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We are a welcoming community

The Catholic parish of St. Canice is an open, inclusive and welcoming community located in Elizabeth Bay, just behind cosmopolitan Kings Cross in Sydney. We are proud of the variety of people who make up the church that we know.

St Canice’s extends its welcome to all, without judgment – to the lonely people of the street and to the comfortable middle class, to the transvestites and the fashionistas, to the public figures and the unknown, to the hungry and the well fed, to the devout and the doubtful.

St Canice’s is a parish but it is not parochial. Today, our community comprises not only Jesuits but also other men and women who share this vision of service to faith and to the justice that faith demands.  Together we continue the work of St Ignatius seeking God in all things.

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With outreach in our parish and beyond

There is openness in our parish life, welcoming the refugees, feeding the hungry and clothing the naked.

Canice’s Kitchen

Canice’s Kitchen offers both food and hospitality. The sounds of the assembled guests wafting through the windows of the church some days are like an authentic hymn of praise to God.

David’s Place

David’s Place offers a chance for prayer and reflection and helps give those on the margins a sense of belonging. It provides them much needed companionship which in turn helps develop a sense of self-worth,

Railaco, East Timor

In East Timor, St Canice’s community has been making what is seen by the people in Railaco as a monumental commitment to their welfare, healthcare, nutrition and educational needs of their children since 2004, and we are committed to continue.

In all, St Canice’s is unique, a very inclusive parish, in the Ignatian tradition.

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Sharing our Faith journey and Spirituality

After the second Vatican Council, we were challenged to find a deeper meaning to our faith. The scriptures and the two great commandments – to love God and neighbour – were given a new vitality.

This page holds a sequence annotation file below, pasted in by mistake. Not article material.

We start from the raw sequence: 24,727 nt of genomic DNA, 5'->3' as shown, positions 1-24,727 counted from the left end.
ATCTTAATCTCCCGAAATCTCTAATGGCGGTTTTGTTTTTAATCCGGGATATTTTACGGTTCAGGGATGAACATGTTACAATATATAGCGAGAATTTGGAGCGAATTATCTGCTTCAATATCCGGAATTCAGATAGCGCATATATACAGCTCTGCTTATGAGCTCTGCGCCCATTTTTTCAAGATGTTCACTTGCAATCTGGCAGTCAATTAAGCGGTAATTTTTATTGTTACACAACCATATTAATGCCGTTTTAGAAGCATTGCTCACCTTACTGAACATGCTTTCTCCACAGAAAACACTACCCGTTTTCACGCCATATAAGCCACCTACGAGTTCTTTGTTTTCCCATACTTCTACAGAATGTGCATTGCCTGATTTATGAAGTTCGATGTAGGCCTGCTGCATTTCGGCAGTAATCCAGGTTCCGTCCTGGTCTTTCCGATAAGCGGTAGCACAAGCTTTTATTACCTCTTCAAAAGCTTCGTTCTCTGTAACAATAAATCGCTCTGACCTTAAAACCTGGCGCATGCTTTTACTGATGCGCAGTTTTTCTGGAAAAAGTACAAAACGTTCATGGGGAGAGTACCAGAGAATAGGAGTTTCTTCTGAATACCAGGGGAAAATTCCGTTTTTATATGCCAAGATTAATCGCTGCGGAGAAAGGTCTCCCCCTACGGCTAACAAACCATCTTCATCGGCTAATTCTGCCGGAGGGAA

We come to St Canice’s to answer these challenges, to be supported by others who are on the same journey and to be encouraged when we fail.

We give thanks for one another and for the comfort of being pilgrims together. Meditation and the study of the scriptures strengthen the spiritual life of the parish.

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Serving in Ministry

At St Canice’s we encourage all of you to think about serving in ministry.

Serving gives us that opportunity to live out our faith through service to one another.

We are Christians, we are the Church, we are the Body of Christ, not to be served but to serve and every member of our parish has something to offer towards the Mission of the Church.

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SACRAMENTS

Latest news

See what’s happening at St. Canice’s and in our Church

The Red Cross on our Logo

The appearance of a red ‘cross’ on the logo of our updated parish web page is an artistic touch to add to the conceptual image of Christians rowing across the water on a spiritual voyage that all Christians must take; Or it can be interpreted as Christ on the sea of Galilee with the apostles.

Secularization can help the Church proclaim the Gospel

"Secular society also frees us from establishing in religion a tribal identity, a national identity or any other identity foreign to the spiritual experience that invites us to recognize each other as humans, brothers and sisters, sons and daughters of the same Father," Father Sosa said. A secularized culture, he added, also can help the church recover the importance of proclaiming the Gospel, which is "a key dimension of the work of the church in these types of societies" and is a fundamental experience of those who give witness to "a personal encounter with Christ."

St Canice’s – Comfort in the Complexion of Community

The complexion of community with its many faces comes to the fore today in our liturgy and celebrations for the Feast of our patronal saint – St Canice. In his homily, Fr Chris speaks of his recent experiences at the many sacred sites in the Holy Land. He says, “no doubt, God is worshipped there, but it lacks the presence and witness of people who ‘belong’ there, who form a community of faith”. He continues, “as we know, here at St Canice’s, community is integral to the practice of faith, for faith is not just about believing but about belonging and doing.

Celebrating 30 years of St Canice’s Kitchen

Seven days a week the volunteers at St Canice's Kitchen, including retired doctors, dentists, graziers and parishioners, serve lunch between 11:00am and 12:30pm to thousands who sleep rough or struggle to pay living costs. “We hope to provide for the daily needs of the people,” Sister Sheelah Mary, who’s been involved for almost 20 years, said. “The numbers are getting bigger and bigger.

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